The first undertaking for Clifford Devlin’s new purpose-built asbestos servicing unit in Bow will be to decontaminate several gas masks that date back to World War II.
The masks are the property of the Gunnersbury Park Museum, the local history museum for the West London Boroughs of Ealing and Hounslow and former home of the Rothschild Family. The Museum and the Gunnersbury Estate in which it is housed is managed by John Laing Integrated Services on behalf of the London Borough of Hounslow.
For ninety years the Museum has established an extensive collection of objects, paintings and photographs which reflect life in local community from prehistory to the present day as well as artefacts left by the Rothschild’s.
A spokesperson for John Laing said, “As with most of the museums exhibits, the masks were donated by local residents. We are keen to put them on display but want to ensure they are safe should they be handled by the public and prevent any asbestos fibres contained in the masks filter from being released.”
The new facility, which opened in April 2009, is a designated asbestos decontamination unit which has been built to enable equipment and clothing used in asbestos removal to be serviced and cleaned in controlled conditions. The airtight structure is located on the asbestos management firm’s premises in East London and contains an air extraction/filtration system to prevent fibres escaping its confines.
Asbestos is a naturally occurring fibrous substance which has resistant properties and was widely used in building materials and other applications before its use was banned in 1999. Inhalation of its fibres can cause Mesothelioma, lung cancer, fibrosis and other potentially fatal diseases. According to the Health & Safety Executive (HSE) asbestos is the greatest single cause of work-related deaths in the UK and currently accounts for over 3000 workplace-related fatalities each year.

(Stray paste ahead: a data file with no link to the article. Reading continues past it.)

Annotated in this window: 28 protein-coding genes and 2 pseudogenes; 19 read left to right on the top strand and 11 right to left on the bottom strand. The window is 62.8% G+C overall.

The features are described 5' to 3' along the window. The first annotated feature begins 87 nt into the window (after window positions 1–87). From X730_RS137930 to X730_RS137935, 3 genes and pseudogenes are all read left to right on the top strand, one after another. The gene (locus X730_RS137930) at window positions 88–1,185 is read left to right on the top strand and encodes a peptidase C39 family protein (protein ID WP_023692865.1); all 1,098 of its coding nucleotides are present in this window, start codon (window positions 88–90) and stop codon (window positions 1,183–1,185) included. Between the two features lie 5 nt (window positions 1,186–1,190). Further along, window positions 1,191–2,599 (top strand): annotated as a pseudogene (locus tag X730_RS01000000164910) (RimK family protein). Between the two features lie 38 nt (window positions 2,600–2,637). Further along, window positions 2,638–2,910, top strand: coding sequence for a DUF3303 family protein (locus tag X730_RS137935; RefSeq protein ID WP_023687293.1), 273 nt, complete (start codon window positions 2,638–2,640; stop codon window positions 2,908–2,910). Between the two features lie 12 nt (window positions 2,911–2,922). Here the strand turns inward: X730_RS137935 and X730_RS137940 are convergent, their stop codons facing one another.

Everyone in Great Britain was issued with a gas mask during the 2nd World War. In 1939, 38 million alone were distributed in cardboard boxes to protect citizens against gas attack. Mustard gas had been used extensively in the 1st World War but twenty years later the threat did not materialise and the masks were never needed.
The masks were made from rubber fixed to a glass visor and a filter through which the wearer breathed. This contained asbestos fibres which were not considered a health hazard at the time. Several types and sizes of mask were manufactured including a child’s mask and one for infants complete with a harness for the mother. These are expected to be on display at the Gunnersbury Park Museum in June 2009.
Clifford Devlin has provided asbestos management services for over 25 years. The firm can arrange for surveys to be carried out to identify the presence of asbestos containing material. The company is licensed by the HSE to remove and dispose of asbestos and is a corporate member of the Asbestos Removal Contractors Association. Consultancy in asbestos management is also provided and can include the preparation of a management plan, ongoing monitoring, awareness training and expert witness services.
For more information about Clifford Devlin asbestos services contact email@example.com.
For information about Gunnersbury Park Museum contact Michelle Morley on 0845 456 2810.